But this time when we walked into Williams Funeral Home there was a huge crowd of people in the building and we were carried along in the traffic of mourners. I thought to myself at the time that I didn’t know Emma had so many friends. As we walked along, Kit leaned over to me and whispered out of the corner of her mouth, “Jane, I don’t know any of these people.” We finally wove our way though the crowd and got up to the casket and looked in. After a minute of standing there looking into the casket, I quietly announced what we both knew, “Kit, we don’t know the deceased.”
With that, we lost it. We both burst out laughing. But we knew how bad it would look so we quickly covered our faces and tried to pretend we were overcome with grief. All we could think of was how to get out of the building as fast as we could. But because of the crowd, it seemed like we were going in slow motion. Gales of laughter came bubbling up as we desperately fought through the crowd. We stopped at the first Kleenex station we found and got handfuls of Kleenex to cover our faces. Somehow we went through a wrong door and ended up in the kitchen which only made us laugh harder but we took the opportunity to pick up a few paper towels to reinforce our Kleenex. After a while I was laughing so hard I had tears rolling down my face so I decided I could use this to my advantage and moved the Kleenex from my eyes, still covering my mouth, as if to say “see, I’m not laughing, I’m really crying.”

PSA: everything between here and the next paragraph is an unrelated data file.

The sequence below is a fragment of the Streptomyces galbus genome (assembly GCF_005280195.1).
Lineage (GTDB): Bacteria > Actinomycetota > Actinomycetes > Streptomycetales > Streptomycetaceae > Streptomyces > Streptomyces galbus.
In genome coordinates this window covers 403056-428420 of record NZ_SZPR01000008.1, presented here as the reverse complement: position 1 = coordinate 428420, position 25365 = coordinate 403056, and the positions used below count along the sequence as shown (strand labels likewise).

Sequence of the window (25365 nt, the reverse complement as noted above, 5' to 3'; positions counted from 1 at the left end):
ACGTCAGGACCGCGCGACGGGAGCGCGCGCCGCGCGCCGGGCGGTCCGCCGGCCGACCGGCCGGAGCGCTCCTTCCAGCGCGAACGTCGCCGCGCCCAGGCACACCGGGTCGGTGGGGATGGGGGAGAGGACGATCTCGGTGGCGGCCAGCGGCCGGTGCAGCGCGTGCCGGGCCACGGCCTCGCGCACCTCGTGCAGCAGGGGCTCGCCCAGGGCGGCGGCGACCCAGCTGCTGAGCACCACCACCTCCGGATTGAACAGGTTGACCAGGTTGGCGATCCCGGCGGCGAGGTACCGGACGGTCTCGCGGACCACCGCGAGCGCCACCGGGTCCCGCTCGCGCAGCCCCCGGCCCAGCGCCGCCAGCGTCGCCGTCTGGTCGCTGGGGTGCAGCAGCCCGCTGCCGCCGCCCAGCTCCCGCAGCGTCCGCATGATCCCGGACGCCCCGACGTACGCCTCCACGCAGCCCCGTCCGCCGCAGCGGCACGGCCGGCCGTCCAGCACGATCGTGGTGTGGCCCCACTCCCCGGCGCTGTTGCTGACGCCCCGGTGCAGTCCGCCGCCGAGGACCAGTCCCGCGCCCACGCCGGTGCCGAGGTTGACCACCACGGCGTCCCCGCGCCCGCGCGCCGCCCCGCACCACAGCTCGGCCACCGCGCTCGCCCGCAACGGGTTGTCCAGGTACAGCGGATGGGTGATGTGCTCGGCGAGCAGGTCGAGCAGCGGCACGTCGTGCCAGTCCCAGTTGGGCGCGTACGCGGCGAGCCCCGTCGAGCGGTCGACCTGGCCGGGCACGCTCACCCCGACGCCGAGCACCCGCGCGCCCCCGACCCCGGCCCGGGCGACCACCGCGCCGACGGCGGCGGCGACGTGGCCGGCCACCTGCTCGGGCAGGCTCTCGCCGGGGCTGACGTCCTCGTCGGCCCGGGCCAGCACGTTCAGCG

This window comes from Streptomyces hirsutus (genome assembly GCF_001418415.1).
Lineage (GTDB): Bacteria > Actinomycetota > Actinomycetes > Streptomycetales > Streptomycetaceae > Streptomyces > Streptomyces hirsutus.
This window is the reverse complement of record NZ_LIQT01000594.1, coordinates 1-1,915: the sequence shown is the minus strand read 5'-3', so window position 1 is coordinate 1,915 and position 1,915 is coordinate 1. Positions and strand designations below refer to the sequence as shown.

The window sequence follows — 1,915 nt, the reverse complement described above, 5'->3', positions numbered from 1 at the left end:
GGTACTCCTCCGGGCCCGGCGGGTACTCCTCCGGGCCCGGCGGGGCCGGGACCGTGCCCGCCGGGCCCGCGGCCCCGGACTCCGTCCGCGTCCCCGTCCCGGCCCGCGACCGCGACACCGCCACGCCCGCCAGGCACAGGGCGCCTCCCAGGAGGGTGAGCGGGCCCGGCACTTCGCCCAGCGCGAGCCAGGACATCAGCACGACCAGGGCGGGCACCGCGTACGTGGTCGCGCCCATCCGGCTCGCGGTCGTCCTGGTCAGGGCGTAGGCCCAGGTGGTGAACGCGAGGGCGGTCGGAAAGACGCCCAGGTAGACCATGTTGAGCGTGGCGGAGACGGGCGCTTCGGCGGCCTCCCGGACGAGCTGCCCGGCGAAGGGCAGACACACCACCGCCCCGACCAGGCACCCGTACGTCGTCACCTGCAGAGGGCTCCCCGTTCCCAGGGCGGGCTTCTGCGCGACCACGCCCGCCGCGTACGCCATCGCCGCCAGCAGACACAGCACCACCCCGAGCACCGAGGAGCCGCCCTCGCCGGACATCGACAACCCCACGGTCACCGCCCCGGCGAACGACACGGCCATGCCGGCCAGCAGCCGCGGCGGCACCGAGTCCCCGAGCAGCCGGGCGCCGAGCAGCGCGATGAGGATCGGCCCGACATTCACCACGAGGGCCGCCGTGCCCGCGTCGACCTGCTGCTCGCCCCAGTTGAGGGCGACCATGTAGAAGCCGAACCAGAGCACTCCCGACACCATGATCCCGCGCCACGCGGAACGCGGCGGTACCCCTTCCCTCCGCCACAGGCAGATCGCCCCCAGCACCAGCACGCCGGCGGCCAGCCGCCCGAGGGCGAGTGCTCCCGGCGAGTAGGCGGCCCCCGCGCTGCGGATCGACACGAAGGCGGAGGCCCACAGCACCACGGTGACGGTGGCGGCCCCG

When we finally got outside we sat on the curb right there at Main and Glenbrook and just Who-Hawed. I've never laughed so loud and so hard in my life. Then who should we see but our friend, Linda, looking solemn, serene and dignified as she waited to go see the real Emma. It was Linda’s golden moment of being the perfect adult as she looked down on us there in the gutter holding our wads of Kleenex and dissolved in our wet spasms.
I think that was the last time Kit and I went to a viewing together. Come to think of it, we don’t sit by each other in church anymore, either. It’s just better that way. God knows.